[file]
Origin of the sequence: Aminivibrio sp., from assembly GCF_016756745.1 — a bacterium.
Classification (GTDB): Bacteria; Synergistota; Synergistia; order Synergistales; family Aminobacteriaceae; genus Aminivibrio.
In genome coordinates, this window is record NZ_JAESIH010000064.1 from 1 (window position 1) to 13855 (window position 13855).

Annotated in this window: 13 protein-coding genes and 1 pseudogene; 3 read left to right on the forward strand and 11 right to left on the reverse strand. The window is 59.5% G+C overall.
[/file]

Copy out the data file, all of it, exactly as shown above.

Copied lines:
Origin of the sequence: Aminivibrio sp., from assembly GCF_016756745.1 — a bacterium.
Classification (GTDB): Bacteria; Synergistota; Synergistia; order Synergistales; family Aminobacteriaceae; genus Aminivibrio.
In genome coordinates, this window is record NZ_JAESIH010000064.1 from 1 (window position 1) to 13855 (window position 13855).

Annotated in this window: 13 protein-coding genes and 1 pseudogene; 3 read left to right on the forward strand and 11 right to left on the reverse strand. The window is 59.5% G+C overall.